“For this command which I am commanding you today, it is not too hard for you, nor is it far off. “It is not in the heavens, to say, ‘Who shall ascend into the heavens for us, and bring it to us, and cause us to hear it, so that we do it?’ “Nor is it beyond the sea, to say, ‘Who shall go over the sea for us, and bring it to us, and cause us to hear it, so that we do it?’ “For the Word is very near you, in your mouth and in your heart – to do it. “See, I have set before you today life and good, and death and evil, in that I am commanding you today to love יהוה(Yahweh) your Elohim, to walk in His ways, and to guard His commands, and His laws, and His right-rulings. And you shall live and increase, and יהוה(Yahweh) your Elohim shall bless you in the land which you go to possess.
If you really love Yahweh, you ought to follow His commands. And as Moses says, they are not too hard for you.
Is it really that hard not to make images of deity? Okay, so no more Jesus-fish or crosses or paintings of Jesus, but did you really gain anything by that anyway?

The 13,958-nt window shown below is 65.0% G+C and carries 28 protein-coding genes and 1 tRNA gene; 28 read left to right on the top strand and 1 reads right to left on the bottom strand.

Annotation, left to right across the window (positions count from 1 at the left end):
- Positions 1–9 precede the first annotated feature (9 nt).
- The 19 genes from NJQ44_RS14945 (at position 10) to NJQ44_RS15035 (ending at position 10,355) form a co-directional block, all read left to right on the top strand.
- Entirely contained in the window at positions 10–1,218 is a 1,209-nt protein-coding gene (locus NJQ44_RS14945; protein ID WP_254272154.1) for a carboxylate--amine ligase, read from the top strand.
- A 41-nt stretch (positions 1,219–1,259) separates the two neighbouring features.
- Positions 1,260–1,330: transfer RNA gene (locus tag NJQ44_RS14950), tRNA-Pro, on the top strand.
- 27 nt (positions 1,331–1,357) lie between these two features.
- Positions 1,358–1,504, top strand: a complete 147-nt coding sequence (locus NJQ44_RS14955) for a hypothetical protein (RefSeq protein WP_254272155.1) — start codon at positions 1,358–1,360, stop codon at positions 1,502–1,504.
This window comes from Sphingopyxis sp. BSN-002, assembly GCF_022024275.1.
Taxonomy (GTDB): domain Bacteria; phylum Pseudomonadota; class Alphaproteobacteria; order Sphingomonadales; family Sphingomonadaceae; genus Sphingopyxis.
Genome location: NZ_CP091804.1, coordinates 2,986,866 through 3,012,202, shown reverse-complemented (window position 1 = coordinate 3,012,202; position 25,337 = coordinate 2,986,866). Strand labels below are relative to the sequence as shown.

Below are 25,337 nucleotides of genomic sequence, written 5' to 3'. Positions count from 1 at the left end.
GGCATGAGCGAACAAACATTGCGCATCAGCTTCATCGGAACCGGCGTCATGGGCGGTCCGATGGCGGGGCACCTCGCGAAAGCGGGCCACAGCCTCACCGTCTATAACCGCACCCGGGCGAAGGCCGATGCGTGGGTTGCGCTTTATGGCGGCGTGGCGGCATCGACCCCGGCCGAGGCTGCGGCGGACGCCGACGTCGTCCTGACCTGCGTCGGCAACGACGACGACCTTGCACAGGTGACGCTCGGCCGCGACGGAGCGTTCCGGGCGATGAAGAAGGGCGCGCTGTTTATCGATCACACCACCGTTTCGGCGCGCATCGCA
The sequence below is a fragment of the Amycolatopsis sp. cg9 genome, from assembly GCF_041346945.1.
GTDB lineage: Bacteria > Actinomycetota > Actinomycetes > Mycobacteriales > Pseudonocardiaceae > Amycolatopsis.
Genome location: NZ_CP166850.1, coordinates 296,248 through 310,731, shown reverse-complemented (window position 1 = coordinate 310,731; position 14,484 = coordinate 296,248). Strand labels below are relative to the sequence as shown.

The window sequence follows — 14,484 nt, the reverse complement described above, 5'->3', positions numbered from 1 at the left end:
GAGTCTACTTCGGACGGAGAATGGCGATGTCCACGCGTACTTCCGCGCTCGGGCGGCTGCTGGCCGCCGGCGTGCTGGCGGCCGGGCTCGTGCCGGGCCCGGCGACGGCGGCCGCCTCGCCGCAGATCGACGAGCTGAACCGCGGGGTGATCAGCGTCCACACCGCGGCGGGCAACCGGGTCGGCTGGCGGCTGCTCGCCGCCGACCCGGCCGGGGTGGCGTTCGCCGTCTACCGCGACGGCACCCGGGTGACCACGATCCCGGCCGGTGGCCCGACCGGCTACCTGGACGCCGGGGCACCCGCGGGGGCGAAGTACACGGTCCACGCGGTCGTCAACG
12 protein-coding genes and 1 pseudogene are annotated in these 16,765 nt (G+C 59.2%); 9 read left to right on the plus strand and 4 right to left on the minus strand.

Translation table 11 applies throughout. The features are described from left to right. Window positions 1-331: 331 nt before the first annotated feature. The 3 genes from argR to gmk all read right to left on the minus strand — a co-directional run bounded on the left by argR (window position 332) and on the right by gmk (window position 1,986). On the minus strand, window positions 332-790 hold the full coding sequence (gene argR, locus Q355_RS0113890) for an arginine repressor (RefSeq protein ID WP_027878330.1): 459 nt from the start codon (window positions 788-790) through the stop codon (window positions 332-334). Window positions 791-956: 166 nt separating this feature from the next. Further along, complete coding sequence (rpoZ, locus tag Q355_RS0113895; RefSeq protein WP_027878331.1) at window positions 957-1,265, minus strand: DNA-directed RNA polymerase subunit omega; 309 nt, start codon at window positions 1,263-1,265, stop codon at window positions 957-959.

Is it really that hard not to use the name of Yahweh idly? We have more of a problem of not using His name, rather than using it wrongly.
Is it really that hard to honor Sabbath? Oh no, no work on the seventh day of the week. Your grades will fall apart and the economy will crash. Whatever shall we do.
I could go on and on with the laws. And yes, there are some laws that we simply cannot follow today, like tithing. But I don’t need to go through the entire list of the right-rulings in the Torah to justify them. They speak for themselves.
And it shouldn’t even matter how hard they are. Because, as it also says in Deuteronomy,